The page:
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The Season for Japan

Buzz Poole
03/27/2012 - 00:00

In last weekend’s New York Times, author Pico Iyer, a British ex-pat who has been living in Kyoto for the past twenty-five years, wrote “Now Is the Season for Japan,” a lovely meditation on Japan and the nation’s healing process. The piece starts in Kyoto, observing the rock garden in the Ryoanji temple, where a poignant lesson is carved into a water basin: “What you have is all you need.” Iyer uses this adage to interpret how the year since the disaster has effected, and ultimately is strengthening, the national character of Japan by bringing into contrast how tradition and the new coexist: “[T]he quiet amplitude that is one of the special graces of Japan has a new resonance this year. . . . But deep down, Japan seems more vulnerable, and thus more wide open, than ever.”

Of course, Japan’s ability to honor thousands of years of tradition while embracing the newest of the new in all aspects of life is one of the country’s hallmarks, but as Iyer reminds his readers: “It’s hard for outsiders to appreciate how much, after more than a thousand years of fires and earthquakes and wars, Japan is primed for adversity.” The scale of loss and the total surprise of it could never have been predicted and it is hard to accept a silver lining in such an event but Iyer does identify an uplifting aspect of what has resulted from the tragedy: “[I]t also highlighted the resilience, self-possession and community-mindedness that are so striking in Japan; suddenly, the country that had seemed to insist on its difference from the rest of the world could be seen in its more human, compassionate and brave dimensions.” This is a unique perspective to be sure, but from what I know of Japan it makes sense. The Japanese have long prided themselves on a nationalism that only a citizen could appreciate. Perhaps, now, the rest of the world can better relate.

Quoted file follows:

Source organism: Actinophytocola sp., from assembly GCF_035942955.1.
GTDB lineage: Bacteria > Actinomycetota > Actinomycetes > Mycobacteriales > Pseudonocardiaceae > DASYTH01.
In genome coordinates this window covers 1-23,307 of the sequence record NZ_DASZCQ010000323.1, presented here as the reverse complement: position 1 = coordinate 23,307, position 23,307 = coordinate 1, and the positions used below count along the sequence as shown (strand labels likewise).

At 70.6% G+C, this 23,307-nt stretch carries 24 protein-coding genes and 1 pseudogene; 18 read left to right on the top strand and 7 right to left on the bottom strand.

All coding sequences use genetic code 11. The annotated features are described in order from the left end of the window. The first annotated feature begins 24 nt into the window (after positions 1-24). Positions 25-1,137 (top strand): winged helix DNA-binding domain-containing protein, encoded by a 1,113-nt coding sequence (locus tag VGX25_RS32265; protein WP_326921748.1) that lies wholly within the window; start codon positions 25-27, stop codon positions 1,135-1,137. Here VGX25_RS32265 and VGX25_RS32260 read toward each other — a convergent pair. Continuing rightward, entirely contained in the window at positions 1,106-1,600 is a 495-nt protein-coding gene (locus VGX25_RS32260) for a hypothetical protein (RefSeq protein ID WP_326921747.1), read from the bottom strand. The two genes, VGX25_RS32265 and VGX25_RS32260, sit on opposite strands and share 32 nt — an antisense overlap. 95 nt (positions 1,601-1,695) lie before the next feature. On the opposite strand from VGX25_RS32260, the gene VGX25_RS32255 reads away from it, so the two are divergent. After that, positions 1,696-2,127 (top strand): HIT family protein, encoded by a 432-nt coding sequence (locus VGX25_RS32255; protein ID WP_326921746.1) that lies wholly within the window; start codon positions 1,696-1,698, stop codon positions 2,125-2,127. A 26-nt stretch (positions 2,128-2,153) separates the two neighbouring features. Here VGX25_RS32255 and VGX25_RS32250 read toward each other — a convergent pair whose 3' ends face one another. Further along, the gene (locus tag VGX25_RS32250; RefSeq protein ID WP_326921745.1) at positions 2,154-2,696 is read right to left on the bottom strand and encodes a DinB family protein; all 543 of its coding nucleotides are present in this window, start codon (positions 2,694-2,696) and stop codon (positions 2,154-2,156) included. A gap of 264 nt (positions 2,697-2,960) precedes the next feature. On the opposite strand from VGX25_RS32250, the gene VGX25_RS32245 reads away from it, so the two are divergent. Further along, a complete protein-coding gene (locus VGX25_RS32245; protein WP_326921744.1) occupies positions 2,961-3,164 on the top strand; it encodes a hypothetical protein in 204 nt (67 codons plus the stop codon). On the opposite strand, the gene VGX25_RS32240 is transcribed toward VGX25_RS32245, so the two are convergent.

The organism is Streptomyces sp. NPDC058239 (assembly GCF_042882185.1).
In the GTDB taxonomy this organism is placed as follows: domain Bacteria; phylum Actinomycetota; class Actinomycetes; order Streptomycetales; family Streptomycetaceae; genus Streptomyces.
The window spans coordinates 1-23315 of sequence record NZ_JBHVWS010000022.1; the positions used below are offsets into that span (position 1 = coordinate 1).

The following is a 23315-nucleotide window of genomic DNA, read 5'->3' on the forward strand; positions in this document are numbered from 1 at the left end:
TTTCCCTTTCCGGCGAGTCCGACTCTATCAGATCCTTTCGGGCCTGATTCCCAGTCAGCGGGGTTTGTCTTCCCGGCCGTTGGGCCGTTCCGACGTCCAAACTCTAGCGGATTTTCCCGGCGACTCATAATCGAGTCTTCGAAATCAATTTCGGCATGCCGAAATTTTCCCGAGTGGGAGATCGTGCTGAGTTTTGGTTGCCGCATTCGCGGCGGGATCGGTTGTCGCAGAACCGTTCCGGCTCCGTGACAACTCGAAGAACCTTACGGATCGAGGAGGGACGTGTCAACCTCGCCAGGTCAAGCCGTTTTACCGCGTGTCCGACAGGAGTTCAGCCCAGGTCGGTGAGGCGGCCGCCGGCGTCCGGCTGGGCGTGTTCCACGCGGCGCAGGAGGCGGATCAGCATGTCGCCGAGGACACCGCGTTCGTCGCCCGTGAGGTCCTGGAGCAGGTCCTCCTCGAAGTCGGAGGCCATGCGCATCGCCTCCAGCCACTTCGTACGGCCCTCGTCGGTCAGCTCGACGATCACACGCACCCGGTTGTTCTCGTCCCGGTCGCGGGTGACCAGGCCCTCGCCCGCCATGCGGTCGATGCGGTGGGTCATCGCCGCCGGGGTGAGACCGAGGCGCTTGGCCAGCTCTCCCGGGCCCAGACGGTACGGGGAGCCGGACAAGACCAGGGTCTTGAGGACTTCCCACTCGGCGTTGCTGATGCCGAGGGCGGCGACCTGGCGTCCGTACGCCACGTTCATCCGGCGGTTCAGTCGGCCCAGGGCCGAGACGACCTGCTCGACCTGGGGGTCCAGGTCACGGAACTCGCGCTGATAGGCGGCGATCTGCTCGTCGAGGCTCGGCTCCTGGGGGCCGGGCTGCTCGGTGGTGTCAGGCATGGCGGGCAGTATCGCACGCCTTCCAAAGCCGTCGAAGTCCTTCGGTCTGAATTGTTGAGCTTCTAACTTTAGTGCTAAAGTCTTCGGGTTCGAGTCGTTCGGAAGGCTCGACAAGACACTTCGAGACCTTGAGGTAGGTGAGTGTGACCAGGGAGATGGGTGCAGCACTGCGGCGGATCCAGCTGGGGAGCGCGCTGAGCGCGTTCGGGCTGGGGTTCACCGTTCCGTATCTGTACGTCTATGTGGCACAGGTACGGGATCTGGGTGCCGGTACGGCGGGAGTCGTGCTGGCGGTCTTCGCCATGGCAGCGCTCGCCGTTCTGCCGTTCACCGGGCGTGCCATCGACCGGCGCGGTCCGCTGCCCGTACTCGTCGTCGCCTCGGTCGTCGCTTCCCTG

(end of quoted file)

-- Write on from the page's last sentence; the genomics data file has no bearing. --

The good news is that tourism has rebounded in Japan: “Though foreign tourism to Japan as a whole plunged by 50 percent in the three months following the earthquake last March, as of January 2012 it was only 4 percent lower, according to the Japan National Tourism Organization.” This Financial Times piece backs up Iyer’s claim and gets much more in-depth with regard to how the economy is slowly recovering in terms of supply chains and exports.

I can attest to the fact that Japan is an amazing place to visit. It has something for everyone, from history and culture to stunning landscapes, vibrant cities and welcoming locals. There are also deals to be had across the country in order to entice visitors.

Why not take a trip to Japan?

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